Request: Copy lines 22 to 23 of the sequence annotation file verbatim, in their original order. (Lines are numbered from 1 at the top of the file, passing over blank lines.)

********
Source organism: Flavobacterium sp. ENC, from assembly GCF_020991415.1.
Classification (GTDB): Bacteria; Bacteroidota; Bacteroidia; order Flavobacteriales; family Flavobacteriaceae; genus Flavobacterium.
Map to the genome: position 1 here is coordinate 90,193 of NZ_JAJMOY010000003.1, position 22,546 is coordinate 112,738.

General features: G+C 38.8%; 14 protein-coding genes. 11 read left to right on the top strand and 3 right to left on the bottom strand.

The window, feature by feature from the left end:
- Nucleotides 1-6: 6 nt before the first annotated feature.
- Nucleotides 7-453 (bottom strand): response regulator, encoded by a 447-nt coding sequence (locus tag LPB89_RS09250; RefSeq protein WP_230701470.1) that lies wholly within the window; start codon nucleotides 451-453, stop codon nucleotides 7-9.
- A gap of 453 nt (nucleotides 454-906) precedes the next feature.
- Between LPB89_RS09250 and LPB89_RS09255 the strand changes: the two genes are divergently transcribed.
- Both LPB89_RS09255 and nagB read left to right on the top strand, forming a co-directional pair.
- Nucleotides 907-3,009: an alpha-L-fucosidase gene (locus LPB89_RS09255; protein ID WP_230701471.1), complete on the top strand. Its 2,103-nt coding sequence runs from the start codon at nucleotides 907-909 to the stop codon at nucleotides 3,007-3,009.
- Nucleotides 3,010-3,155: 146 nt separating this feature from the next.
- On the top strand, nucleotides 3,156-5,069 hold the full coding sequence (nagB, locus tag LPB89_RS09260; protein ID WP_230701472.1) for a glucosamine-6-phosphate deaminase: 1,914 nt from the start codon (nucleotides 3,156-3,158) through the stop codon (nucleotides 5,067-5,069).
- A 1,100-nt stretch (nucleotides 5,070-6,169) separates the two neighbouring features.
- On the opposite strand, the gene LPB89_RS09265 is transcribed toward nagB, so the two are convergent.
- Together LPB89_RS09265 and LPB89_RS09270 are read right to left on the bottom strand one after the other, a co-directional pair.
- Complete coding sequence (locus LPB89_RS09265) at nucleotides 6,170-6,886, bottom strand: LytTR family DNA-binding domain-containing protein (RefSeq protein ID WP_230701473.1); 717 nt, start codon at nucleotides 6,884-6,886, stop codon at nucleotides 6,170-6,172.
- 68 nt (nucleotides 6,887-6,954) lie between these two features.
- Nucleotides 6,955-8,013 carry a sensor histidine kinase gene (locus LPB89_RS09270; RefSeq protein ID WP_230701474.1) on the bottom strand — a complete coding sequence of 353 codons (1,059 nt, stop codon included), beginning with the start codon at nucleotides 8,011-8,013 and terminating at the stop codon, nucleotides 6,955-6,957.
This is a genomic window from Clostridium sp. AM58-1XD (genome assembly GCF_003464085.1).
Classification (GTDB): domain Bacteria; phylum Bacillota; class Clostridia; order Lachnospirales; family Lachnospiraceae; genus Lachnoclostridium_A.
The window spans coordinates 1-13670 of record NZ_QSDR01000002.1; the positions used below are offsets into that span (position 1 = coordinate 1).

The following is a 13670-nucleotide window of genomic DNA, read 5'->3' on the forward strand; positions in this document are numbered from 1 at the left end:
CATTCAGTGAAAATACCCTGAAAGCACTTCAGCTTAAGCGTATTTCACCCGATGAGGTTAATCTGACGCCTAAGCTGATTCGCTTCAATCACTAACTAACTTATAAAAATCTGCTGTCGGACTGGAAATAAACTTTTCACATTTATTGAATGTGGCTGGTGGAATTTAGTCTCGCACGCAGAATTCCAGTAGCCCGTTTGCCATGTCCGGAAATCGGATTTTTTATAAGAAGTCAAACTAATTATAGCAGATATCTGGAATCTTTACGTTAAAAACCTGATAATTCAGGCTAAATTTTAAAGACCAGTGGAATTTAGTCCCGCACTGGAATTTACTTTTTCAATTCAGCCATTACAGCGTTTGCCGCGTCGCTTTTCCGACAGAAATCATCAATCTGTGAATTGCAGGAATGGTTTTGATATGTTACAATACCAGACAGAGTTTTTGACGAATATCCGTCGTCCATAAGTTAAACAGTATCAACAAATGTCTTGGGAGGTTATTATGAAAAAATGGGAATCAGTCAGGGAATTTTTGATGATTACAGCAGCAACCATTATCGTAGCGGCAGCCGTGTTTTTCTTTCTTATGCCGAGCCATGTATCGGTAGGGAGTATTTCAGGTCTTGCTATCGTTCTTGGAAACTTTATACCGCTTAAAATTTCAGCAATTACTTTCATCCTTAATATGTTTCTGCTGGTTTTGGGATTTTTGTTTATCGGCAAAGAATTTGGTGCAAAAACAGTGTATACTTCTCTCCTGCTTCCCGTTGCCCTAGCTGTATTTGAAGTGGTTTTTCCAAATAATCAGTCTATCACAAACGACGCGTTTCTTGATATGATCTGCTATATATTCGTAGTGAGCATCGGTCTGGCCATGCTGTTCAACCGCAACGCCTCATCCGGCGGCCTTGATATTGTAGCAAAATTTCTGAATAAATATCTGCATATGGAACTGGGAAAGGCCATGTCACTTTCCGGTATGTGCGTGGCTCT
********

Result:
The window spans coordinates 1-13670 of record NZ_QSDR01000002.1; the positions used below are offsets into that span (position 1 = coordinate 1).

The following is a 13670-nucleotide window of genomic DNA, read 5'->3' on the forward strand; positions in this document are numbered from 1 at the left end: